So, why fiction? Especially, why fantasy?

We can learn empathy, new ways to sort our perceptions or escape in fantasy.


We  search for meaning in our lives. Most of us  strive to live in ways that are rich, empowered, and authentic. At least that’s what Carol S. Pearson wrote in The Hero Within. I subscribe to that theory. I don’t hear people recommending fiction as a way to do this, nearly often enough.

An article published in Brain Connectivity says that reading novels allows us to be more empathic to others. Most novel readers already know this. But the article says that not only do novels allow us to escape, try on new ways of looking at things, and experience feelings  outside of our lives, but the study asserts that reading novels actually changes the chemistry of our brains—causing chemical effects that can linger for days.

When I read, and I read everything, including box labels, highway signs, non-fiction, which I love, and most especially fiction. I expect to fulfill one or all of the aspirations above.

  • I want to enrich my understanding
  • I want to know about my options (do I really want that 34% fat content for a snack? Probably yes, sigh, I don’t guarantee that understanding my options will mean making the best choices)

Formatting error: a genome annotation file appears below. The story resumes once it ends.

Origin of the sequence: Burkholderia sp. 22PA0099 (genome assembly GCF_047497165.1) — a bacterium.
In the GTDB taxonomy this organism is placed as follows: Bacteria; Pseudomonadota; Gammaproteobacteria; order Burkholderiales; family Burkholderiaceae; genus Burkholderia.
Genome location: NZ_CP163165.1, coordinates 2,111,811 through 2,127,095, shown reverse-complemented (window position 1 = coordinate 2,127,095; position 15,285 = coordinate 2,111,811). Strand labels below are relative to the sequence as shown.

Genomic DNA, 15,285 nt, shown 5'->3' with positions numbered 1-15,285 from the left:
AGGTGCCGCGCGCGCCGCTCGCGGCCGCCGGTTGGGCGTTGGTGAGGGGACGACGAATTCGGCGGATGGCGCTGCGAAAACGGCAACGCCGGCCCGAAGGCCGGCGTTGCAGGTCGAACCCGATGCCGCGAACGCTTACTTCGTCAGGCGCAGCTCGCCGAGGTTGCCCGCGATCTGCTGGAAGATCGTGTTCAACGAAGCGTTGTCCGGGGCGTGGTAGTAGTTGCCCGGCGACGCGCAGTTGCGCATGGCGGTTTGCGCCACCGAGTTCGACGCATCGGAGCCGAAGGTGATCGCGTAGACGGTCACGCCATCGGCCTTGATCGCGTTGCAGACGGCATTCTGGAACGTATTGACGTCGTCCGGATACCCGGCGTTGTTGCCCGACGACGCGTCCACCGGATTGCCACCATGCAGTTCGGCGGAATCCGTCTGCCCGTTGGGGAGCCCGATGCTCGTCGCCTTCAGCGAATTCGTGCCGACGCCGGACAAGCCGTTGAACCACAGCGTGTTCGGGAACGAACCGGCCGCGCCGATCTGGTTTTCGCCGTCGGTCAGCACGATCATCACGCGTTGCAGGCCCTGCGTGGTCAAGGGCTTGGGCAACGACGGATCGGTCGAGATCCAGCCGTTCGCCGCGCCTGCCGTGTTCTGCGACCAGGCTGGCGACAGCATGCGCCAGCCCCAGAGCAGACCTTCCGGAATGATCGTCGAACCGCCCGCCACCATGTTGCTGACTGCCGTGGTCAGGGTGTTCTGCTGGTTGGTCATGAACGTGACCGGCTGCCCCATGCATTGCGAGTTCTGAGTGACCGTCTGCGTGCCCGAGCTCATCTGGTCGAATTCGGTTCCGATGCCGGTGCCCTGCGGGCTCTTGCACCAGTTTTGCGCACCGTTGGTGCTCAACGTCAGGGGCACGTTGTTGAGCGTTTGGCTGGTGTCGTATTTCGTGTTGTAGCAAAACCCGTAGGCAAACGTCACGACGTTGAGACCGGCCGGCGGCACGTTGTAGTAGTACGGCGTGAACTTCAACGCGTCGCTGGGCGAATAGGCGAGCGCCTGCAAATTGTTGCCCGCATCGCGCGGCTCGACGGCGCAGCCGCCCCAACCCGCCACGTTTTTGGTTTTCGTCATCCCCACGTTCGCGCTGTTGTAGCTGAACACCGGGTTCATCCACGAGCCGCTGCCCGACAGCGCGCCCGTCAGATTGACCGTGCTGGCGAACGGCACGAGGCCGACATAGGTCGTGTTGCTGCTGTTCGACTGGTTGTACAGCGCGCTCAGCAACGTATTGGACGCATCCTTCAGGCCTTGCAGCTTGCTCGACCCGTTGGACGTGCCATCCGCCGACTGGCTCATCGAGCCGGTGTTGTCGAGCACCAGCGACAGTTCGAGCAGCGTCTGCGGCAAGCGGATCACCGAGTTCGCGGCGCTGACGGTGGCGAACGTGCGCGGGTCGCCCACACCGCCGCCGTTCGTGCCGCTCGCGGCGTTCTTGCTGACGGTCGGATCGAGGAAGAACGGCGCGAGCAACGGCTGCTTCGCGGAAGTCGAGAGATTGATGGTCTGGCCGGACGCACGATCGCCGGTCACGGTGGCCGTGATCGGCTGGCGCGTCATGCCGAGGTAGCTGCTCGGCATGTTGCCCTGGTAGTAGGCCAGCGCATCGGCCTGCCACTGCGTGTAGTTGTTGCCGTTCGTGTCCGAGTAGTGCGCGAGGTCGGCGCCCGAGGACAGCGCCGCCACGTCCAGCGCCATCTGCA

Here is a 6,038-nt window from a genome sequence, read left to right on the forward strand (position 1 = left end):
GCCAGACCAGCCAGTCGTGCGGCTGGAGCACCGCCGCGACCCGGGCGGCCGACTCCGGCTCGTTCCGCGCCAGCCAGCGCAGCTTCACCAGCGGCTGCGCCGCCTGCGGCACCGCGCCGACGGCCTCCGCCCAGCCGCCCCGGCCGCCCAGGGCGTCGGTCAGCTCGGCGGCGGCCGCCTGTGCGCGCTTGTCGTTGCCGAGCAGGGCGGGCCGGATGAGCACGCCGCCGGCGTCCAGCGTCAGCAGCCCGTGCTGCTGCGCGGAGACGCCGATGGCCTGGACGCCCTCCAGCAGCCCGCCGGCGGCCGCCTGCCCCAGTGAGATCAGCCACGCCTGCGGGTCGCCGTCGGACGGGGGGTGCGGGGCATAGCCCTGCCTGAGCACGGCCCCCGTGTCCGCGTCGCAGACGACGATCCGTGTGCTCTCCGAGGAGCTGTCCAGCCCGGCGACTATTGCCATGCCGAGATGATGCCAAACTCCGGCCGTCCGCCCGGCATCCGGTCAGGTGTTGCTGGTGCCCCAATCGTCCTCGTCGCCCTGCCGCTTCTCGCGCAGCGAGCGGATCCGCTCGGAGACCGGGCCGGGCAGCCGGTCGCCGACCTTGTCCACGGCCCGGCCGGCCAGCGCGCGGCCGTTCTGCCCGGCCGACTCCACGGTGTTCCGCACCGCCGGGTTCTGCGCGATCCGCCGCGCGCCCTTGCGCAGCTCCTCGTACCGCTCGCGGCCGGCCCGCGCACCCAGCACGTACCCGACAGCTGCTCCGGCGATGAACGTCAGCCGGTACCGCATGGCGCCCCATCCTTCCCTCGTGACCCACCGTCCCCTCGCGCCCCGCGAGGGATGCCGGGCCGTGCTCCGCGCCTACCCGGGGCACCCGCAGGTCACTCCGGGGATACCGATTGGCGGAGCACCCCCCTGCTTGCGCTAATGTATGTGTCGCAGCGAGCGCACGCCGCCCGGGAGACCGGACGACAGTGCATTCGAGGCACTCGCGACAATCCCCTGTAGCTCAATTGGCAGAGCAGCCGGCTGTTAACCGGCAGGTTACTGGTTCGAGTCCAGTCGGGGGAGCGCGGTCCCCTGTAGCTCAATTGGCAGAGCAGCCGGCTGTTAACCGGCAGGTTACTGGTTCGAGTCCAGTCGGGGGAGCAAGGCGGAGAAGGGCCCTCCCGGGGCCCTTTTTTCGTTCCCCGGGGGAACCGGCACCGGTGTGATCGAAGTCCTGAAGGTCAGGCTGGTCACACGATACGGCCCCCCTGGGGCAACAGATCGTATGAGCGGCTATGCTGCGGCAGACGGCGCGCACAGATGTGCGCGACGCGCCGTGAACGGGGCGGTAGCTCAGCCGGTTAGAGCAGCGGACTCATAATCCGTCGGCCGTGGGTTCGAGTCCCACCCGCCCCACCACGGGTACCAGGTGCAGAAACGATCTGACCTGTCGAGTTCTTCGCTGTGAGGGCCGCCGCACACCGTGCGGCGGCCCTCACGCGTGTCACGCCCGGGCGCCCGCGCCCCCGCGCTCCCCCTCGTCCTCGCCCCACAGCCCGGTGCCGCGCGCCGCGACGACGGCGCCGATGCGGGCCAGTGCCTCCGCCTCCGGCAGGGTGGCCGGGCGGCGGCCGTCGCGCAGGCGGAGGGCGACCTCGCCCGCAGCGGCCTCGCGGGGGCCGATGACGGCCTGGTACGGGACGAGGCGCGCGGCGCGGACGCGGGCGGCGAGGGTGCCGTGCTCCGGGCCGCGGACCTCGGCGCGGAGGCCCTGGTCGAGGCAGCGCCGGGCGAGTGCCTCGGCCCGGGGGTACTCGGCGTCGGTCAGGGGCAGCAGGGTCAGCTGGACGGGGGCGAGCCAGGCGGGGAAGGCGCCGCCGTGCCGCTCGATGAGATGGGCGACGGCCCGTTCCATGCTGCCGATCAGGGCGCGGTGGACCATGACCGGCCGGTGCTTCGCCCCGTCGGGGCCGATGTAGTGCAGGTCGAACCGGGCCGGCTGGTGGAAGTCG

• I want to feel some thing that will add authenticity, joy, or excitement to my life.
  • Or, I want to forget for just a moment, lay down my awareness and slip into a safe and soothing place.

It surprises me how many times I’ve heard people ‘admit’ they read fiction but only—insert a current critics’ darling, or the most recent break out best seller from the most prestigious bestseller list. These poor souls’  behavior suggests that they only read as a way to improve themselves or stay abreast of cultural core knowledge. They imply that reading fiction is a duty, and reading the ‘right’ things seems to make them feel righteous.

But there is a solid core of  people  contemptuous of fiction (which by definition means a work that is partially or all made up, something that is not true, which may even have issued from the fevered imaginings of people like Edgar Allan Poe or J.R. Tolkein). Just the facts, Ma’am and anything that isn’t  is an unsavory past time. Or,  you infer from some people’s reactions that reading is a waste of time

Classic fantasy is often a metaphor for universal truths or archetypal passages in our lives